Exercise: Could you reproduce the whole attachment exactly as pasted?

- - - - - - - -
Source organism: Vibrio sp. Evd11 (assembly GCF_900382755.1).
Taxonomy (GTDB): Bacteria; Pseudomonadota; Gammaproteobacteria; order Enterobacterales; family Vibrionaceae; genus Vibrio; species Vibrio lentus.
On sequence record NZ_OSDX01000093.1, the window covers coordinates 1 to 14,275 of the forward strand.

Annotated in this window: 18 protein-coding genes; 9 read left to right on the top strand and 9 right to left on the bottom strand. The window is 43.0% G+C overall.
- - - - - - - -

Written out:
Source organism: Vibrio sp. Evd11 (assembly GCF_900382755.1).
Taxonomy (GTDB): Bacteria; Pseudomonadota; Gammaproteobacteria; order Enterobacterales; family Vibrionaceae; genus Vibrio; species Vibrio lentus.
On sequence record NZ_OSDX01000093.1, the window covers coordinates 1 to 14,275 of the forward strand.

Annotated in this window: 18 protein-coding genes; 9 read left to right on the top strand and 9 right to left on the bottom strand. The window is 43.0% G+C overall.